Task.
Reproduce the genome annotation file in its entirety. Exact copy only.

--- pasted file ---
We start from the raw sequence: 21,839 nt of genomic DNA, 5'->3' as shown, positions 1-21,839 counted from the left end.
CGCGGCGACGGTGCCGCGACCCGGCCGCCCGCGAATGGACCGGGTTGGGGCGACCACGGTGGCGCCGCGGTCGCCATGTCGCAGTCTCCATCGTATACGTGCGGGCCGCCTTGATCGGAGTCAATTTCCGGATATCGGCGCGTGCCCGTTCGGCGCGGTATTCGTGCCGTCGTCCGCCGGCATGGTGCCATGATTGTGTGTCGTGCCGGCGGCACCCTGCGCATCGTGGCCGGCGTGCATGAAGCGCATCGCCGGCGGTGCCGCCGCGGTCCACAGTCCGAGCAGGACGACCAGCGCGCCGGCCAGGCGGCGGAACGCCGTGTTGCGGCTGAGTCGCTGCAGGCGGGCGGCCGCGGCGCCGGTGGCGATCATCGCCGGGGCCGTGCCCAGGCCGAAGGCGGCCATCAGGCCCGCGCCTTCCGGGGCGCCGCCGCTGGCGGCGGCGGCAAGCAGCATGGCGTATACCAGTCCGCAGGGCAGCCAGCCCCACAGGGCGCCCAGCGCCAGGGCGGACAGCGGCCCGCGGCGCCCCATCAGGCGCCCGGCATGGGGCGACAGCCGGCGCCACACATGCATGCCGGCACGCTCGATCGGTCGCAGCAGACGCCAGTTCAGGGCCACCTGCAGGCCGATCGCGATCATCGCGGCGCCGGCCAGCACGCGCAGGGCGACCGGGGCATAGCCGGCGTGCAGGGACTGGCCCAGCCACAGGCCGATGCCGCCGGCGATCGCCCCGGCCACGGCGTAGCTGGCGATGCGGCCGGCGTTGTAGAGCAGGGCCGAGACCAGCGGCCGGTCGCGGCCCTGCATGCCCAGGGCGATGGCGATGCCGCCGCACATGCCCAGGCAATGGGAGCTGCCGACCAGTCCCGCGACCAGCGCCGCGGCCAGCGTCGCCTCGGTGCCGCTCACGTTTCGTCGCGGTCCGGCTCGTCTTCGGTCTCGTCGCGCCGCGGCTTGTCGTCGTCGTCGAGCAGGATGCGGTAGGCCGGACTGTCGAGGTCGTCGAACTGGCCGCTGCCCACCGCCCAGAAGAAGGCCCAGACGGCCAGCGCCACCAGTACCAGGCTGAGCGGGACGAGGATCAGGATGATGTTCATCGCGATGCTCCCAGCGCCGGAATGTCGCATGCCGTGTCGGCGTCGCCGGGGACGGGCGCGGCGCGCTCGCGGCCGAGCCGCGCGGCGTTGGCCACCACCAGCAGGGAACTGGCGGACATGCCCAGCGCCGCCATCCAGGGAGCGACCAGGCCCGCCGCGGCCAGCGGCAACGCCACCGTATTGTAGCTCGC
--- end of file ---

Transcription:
We start from the raw sequence: 21,839 nt of genomic DNA, 5'->3' as shown, positions 1-21,839 counted from the left end.
CGCGGCGACGGTGCCGCGACCCGGCCGCCCGCGAATGGACCGGGTTGGGGCGACCACGGTGGCGCCGCGGTCGCCATGTCGCAGTCTCCATCGTATACGTGCGGGCCGCCTTGATCGGAGTCAATTTCCGGATATCGGCGCGTGCCCGTTCGGCGCGGTATTCGTGCCGTCGTCCGCCGGCATGGTGCCATGATTGTGTGTCGTGCCGGCGGCACCCTGCGCATCGTGGCCGGCGTGCATGAAGCGCATCGCCGGCGGTGCCGCCGCGGTCCACAGTCCGAGCAGGACGACCAGCGCGCCGGCCAGGCGGCGGAACGCCGTGTTGCGGCTGAGTCGCTGCAGGCGGGCGGCCGCGGCGCCGGTGGCGATCATCGCCGGGGCCGTGCCCAGGCCGAAGGCGGCCATCAGGCCCGCGCCTTCCGGGGCGCCGCCGCTGGCGGCGGCGGCAAGCAGCATGGCGTATACCAGTCCGCAGGGCAGCCAGCCCCACAGGGCGCCCAGCGCCAGGGCGGACAGCGGCCCGCGGCGCCCCATCAGGCGCCCGGCATGGGGCGACAGCCGGCGCCACACATGCATGCCGGCACGCTCGATCGGTCGCAGCAGACGCCAGTTCAGGGCCACCTGCAGGCCGATCGCGATCATCGCGGCGCCGGCCAGCACGCGCAGGGCGACCGGGGCATAGCCGGCGTGCAGGGACTGGCCCAGCCACAGGCCGATGCCGCCGGCGATCGCCCCGGCCACGGCGTAGCTGGCGATGCGGCCGGCGTTGTAGAGCAGGGCCGAGACCAGCGGCCGGTCGCGGCCCTGCATGCCCAGGGCGATGGCGATGCCGCCGCACATGCCCAGGCAATGGGAGCTGCCGACCAGTCCCGCGACCAGCGCCGCGGCCAGCGTCGCCTCGGTGCCGCTCACGTTTCGTCGCGGTCCGGCTCGTCTTCGGTCTCGTCGCGCCGCGGCTTGTCGTCGTCGTCGAGCAGGATGCGGTAGGCCGGACTGTCGAGGTCGTCGAACTGGCCGCTGCCCACCGCCCAGAAGAAGGCCCAGACGGCCAGCGCCACCAGTACCAGGCTGAGCGGGACGAGGATCAGGATGATGTTCATCGCGATGCTCCCAGCGCCGGAATGTCGCATGCCGTGTCGGCGTCGCCGGGGACGGGCGCGGCGCGCTCGCGGCCGAGCCGCGCGGCGTTGGCCACCACCAGCAGGGAACTGGCGGACATGCCCAGCGCCGCCATCCAGGGAGCGACCAGGCCCGCCGCGGCCAGCGGCAACGCCACCGTATTGTAGCTCGC